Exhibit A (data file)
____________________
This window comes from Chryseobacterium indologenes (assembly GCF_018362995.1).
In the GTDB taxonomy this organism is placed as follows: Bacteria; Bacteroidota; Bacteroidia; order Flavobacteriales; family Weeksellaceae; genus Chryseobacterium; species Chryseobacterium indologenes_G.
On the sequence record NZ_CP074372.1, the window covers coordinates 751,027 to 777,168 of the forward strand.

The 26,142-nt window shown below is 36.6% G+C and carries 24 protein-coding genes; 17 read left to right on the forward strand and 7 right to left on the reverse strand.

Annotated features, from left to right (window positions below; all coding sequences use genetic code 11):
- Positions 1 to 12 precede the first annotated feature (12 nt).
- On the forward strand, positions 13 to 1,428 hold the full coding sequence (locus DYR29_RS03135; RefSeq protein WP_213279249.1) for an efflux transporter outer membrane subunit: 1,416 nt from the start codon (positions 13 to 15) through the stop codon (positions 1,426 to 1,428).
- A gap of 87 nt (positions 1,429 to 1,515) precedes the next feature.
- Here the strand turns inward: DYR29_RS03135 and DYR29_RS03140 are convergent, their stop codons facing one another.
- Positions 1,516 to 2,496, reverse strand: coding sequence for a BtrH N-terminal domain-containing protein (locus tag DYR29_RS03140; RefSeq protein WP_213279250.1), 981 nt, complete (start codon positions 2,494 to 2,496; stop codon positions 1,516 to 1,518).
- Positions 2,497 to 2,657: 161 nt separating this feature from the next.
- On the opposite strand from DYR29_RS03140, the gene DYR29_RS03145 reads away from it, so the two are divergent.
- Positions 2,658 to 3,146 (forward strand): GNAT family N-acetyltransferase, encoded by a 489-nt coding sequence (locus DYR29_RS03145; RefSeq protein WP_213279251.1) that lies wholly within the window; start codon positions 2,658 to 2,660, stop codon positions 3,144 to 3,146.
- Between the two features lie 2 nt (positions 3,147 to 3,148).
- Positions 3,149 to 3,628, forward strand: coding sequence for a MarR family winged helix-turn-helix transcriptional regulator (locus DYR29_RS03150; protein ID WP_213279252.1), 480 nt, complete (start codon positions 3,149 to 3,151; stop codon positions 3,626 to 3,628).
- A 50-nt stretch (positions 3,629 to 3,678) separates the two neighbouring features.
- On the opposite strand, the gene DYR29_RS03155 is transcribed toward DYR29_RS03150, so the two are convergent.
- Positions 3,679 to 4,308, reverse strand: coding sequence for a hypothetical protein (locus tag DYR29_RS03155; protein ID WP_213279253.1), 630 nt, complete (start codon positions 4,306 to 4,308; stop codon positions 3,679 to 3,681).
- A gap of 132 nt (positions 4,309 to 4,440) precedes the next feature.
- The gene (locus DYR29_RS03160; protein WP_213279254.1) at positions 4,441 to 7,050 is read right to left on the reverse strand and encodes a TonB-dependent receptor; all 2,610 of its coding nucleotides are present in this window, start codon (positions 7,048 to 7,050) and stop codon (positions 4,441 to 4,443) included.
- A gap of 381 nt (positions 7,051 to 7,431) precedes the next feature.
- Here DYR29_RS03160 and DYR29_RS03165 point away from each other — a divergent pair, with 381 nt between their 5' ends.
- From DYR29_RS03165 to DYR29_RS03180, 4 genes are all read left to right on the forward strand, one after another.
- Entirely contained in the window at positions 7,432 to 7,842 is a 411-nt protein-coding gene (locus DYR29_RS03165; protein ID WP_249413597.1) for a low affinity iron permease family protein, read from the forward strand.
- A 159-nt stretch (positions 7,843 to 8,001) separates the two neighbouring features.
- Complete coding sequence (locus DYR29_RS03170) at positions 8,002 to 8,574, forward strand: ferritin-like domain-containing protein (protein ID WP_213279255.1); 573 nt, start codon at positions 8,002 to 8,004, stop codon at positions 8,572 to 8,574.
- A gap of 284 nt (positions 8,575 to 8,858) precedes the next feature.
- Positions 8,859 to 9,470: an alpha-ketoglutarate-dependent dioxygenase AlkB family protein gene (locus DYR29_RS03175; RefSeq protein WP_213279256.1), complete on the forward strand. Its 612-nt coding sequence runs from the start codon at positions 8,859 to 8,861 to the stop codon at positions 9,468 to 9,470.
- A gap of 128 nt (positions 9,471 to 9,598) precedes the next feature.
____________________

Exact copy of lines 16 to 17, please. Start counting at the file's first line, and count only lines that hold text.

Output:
- A 50-nt stretch (positions 3,629 to 3,678) separates the two neighbouring features.
- On the opposite strand, the gene DYR29_RS03155 is transcribed toward DYR29_RS03150, so the two are convergent.